Friday, March 25, 2016

The Other

One of the reasons people sometimes have trouble understanding racism, is they have never been in a situation where they were in the minority. It can be frightening, sometimes terrifying. Because you never know if those of the other race might harbor hate or violence toward you. And whether you are able to consciously admit it, you know deep down that in your racial group, where you are in the majority, justice for the "other" may well be lacking.

One of the reasons people sometimes have trouble understanding other religions, is because they have never been open enough to encounter them. They are frightened by what they have heard and the stereotypes that are abroad. They are afraid people from another tradition will hate them or persecute them or try to convert them. And deep down, they know that their tradition has been capable of all those things. So they prefer being in their own bubble of religious truth, in an exclusive club, isolated from difference, unable to even engage and assess the truth of the "other."

One of the reasons people sometimes have difficulty understanding the movement for LGBT rights, is they have never met anyone of a different sexual orientation. They are afraid, even terrified, given the lack of information and misinformation that they receive. They might prefer that the "other" stay in the closet and not upset their worldview. Closets hide all kinds of things and for those fearful of difference, they would bury sexual orientation in the most remote corner.

One of the reasons people sometimes want to keep out refugees, is because they have never been one. They have always lived in a place where they had work and food, and shelter and schools and hospitals, and there were no bombs going off constantly in their neighborhood. Refugees are people with significant needs and they may require those with much, to give something up. This can be frightening, even terrifying to many. They think refugees could be so traumatized by poverty and war they might resort to theft or violence. And deep down, they know that their own government is in the habit of creating refugees and any coming to their land might harbor it against them. Refugees are the "others," dying in waters and on beaches someplace else. So let "others" deal with it.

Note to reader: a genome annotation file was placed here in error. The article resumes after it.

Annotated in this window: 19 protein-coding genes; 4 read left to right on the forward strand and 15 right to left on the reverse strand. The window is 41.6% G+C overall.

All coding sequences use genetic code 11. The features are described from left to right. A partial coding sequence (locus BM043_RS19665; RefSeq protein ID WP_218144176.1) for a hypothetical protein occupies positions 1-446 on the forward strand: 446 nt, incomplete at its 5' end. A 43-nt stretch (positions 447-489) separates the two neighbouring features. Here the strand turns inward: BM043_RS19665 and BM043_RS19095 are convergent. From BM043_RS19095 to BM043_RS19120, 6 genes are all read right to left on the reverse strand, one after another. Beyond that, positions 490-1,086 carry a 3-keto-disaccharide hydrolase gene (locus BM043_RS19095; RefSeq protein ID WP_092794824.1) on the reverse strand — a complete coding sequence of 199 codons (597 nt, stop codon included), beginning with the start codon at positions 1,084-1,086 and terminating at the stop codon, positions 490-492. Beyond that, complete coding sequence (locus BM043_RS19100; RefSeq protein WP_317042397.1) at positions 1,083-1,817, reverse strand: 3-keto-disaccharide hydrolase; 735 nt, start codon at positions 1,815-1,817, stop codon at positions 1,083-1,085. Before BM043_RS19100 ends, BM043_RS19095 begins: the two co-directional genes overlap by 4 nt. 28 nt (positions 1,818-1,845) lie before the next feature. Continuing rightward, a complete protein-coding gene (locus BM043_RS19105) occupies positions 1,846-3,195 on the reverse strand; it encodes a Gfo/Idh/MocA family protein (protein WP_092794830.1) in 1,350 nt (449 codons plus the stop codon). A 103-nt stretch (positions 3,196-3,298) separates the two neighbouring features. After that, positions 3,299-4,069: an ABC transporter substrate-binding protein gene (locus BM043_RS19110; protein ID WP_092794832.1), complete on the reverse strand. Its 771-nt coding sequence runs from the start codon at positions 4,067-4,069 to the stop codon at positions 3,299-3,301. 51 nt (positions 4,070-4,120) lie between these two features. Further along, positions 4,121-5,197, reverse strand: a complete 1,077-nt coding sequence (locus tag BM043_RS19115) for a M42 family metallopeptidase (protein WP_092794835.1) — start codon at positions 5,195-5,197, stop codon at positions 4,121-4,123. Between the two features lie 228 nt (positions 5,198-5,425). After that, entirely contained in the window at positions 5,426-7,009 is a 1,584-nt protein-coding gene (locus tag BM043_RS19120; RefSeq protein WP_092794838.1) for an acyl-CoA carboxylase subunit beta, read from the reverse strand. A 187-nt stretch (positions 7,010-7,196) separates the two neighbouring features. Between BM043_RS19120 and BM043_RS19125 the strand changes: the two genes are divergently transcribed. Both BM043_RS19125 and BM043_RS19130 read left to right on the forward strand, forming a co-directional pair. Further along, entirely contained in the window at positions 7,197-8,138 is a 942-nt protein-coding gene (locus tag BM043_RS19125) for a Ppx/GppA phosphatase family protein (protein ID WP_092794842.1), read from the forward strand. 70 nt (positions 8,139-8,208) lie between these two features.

One of the reasons people sometimes have difficulty with those with disabilities, is because they are sheltered from contact. If you work in a care center, teach special education, volunteer with a community organization, or even befriend a neighbor, you learn quickly how your new relationships bring you great satisfaction and inspiration. As one observes those who are overcoming major physical or mental difficulties, one must be challenged to overcome the minor ones in one's own life. One begins to recognize the "other" is also oneself.

One of the reasons people sometimes have difficulty accepting other nations or peoples, is because of history. It's difficult to face horrific events from the past. It can be frightening, even terrifying. Often people would rather repress those events and forget about them. Or those events are relived, day in and day out, keeping the anger and hate alive, with the hope of eventual vengeance or what some might loosely call "justice." Forgiveness for the "other" is not an option.

In our U.S. society, children learn exclusion early. Ask them. They can tell you who is the "other" in their classroom. It's the child who is avoided, alone on the playground. It could be a situation of race, religion, orientation (or being accused of being gay), disability, or nationality. Maybe the child's first language is not English and they "speak funny." Maybe they are from a homeless family and they "dress funny."

But if children learn there is an "other," it's usually because they are taught it by their elders. It's not in their genes. They weren't born that way. Certainly they recognize difference, but they don't categorize it as something to fear, or worse, hate. Usually difference in the young is a reason for curiosity and investigation, not alienation and exclusion.

It would be helpful if adults could be curious again. It would be helpful if adults could admit that they don't have all the answers nor do they always know what's right. If only adults could push a button and look at the world again with the eyes of innocence, an innate curiosity and a disposition to exhibit love over fear.

Perhaps, perhaps then, we could begin to recognize that the "other" is more similar to us than different. That the "other" is simply a human being with different features and experiences and backgrounds and commitments than ours. Perhaps then, the human family would have a chance to be a family.

Carl Kline

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